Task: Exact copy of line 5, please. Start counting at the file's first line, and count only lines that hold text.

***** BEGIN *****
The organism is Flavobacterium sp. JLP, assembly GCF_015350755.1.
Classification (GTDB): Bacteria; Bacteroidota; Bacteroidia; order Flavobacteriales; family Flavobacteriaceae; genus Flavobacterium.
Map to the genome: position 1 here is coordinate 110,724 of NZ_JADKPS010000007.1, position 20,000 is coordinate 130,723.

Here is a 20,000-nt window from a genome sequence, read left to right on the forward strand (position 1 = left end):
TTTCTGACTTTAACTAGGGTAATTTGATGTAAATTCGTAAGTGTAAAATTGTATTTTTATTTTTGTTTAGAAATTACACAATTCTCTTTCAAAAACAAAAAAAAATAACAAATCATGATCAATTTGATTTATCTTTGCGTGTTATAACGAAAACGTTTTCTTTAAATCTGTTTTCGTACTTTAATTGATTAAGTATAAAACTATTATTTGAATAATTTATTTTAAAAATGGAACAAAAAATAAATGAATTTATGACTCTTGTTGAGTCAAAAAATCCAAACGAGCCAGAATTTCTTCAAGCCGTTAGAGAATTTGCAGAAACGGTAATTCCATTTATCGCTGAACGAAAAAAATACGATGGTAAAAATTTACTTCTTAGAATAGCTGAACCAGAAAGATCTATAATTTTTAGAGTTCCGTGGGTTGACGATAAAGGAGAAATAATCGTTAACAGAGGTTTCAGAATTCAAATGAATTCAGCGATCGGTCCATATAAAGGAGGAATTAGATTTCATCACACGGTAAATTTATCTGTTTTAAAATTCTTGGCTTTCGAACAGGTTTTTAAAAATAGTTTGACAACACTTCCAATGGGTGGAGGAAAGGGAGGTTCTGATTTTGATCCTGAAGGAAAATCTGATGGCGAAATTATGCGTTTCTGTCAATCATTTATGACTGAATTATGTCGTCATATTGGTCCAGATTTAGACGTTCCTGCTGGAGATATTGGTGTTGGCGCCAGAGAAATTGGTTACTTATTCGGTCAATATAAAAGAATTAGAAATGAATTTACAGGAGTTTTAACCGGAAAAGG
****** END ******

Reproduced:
TTTCTGACTTTAACTAGGGTAATTTGATGTAAATTCGTAAGTGTAAAATTGTATTTTTATTTTTGTTTAGAAATTACACAATTCTCTTTCAAAAACAAAAAAAAATAACAAATCATGATCAATTTGATTTATCTTTGCGTGTTATAACGAAAACGTTTTCTTTAAATCTGTTTTCGTACTTTAATTGATTAAGTATAAAACTATTATTTGAATAATTTATTTTAAAAATGGAACAAAAAATAAATGAATTTATGACTCTTGTTGAGTCAAAAAATCCAAACGAGCCAGAATTTCTTCAAGCCGTTAGAGAATTTGCAGAAACGGTAATTCCATTTATCGCTGAACGAAAAAAATACGATGGTAAAAATTTACTTCTTAGAATAGCTGAACCAGAAAGATCTATAATTTTTAGAGTTCCGTGGGTTGACGATAAAGGAGAAATAATCGTTAACAGAGGTTTCAGAATTCAAATGAATTCAGCGATCGGTCCATATAAAGGAGGAATTAGATTTCATCACACGGTAAATTTATCTGTTTTAAAATTCTTGGCTTTCGAACAGGTTTTTAAAAATAGTTTGACAACACTTCCAATGGGTGGAGGAAAGGGAGGTTCTGATTTTGATCCTGAAGGAAAATCTGATGGCGAAATTATGCGTTTCTGTCAATCATTTATGACTGAATTATGTCGTCATATTGGTCCAGATTTAGACGTTCCTGCTGGAGATATTGGTGTTGGCGCCAGAGAAATTGGTTACTTATTCGGTCAATATAAAAGAATTAGAAATGAATTTACAGGAGTTTTAACCGGAAAAGG